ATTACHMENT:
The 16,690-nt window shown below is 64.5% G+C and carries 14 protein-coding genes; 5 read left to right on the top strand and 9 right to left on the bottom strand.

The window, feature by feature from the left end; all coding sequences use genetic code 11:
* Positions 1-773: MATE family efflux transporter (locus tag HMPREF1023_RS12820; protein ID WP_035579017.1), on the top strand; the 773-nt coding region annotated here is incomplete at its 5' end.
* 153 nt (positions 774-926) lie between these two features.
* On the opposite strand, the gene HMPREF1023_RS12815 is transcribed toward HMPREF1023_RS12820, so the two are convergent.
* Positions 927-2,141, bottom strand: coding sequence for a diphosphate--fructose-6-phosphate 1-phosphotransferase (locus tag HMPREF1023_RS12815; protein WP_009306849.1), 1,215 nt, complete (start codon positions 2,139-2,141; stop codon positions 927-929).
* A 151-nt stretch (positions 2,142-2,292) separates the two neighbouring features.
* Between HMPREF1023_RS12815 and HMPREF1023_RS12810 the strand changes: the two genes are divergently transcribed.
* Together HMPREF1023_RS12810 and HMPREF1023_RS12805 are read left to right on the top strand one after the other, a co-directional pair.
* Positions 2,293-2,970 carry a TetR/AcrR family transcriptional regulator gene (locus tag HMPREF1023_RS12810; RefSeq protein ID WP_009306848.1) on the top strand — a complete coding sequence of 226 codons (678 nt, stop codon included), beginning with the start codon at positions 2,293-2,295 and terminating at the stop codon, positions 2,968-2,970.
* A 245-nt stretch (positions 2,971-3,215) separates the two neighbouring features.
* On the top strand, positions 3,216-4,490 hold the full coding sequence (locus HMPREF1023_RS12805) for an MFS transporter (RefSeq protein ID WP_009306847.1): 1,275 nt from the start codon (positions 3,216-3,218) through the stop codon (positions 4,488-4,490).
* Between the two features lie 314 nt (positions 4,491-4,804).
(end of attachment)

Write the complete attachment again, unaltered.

The 16,690-nt window shown below is 64.5% G+C and carries 14 protein-coding genes; 5 read left to right on the top strand and 9 right to left on the bottom strand.

The window, feature by feature from the left end; all coding sequences use genetic code 11:
* Positions 1-773: MATE family efflux transporter (locus tag HMPREF1023_RS12820; protein ID WP_035579017.1), on the top strand; the 773-nt coding region annotated here is incomplete at its 5' end.
* 153 nt (positions 774-926) lie between these two features.
* On the opposite strand, the gene HMPREF1023_RS12815 is transcribed toward HMPREF1023_RS12820, so the two are convergent.
* Positions 927-2,141, bottom strand: coding sequence for a diphosphate--fructose-6-phosphate 1-phosphotransferase (locus tag HMPREF1023_RS12815; protein WP_009306849.1), 1,215 nt, complete (start codon positions 2,139-2,141; stop codon positions 927-929).
* A 151-nt stretch (positions 2,142-2,292) separates the two neighbouring features.
* Between HMPREF1023_RS12815 and HMPREF1023_RS12810 the strand changes: the two genes are divergently transcribed.
* Together HMPREF1023_RS12810 and HMPREF1023_RS12805 are read left to right on the top strand one after the other, a co-directional pair.
* Positions 2,293-2,970 carry a TetR/AcrR family transcriptional regulator gene (locus tag HMPREF1023_RS12810; RefSeq protein ID WP_009306848.1) on the top strand — a complete coding sequence of 226 codons (678 nt, stop codon included), beginning with the start codon at positions 2,293-2,295 and terminating at the stop codon, positions 2,968-2,970.
* A 245-nt stretch (positions 2,971-3,215) separates the two neighbouring features.
* On the top strand, positions 3,216-4,490 hold the full coding sequence (locus HMPREF1023_RS12805) for an MFS transporter (RefSeq protein ID WP_009306847.1): 1,275 nt from the start codon (positions 3,216-3,218) through the stop codon (positions 4,488-4,490).
* Between the two features lie 314 nt (positions 4,491-4,804).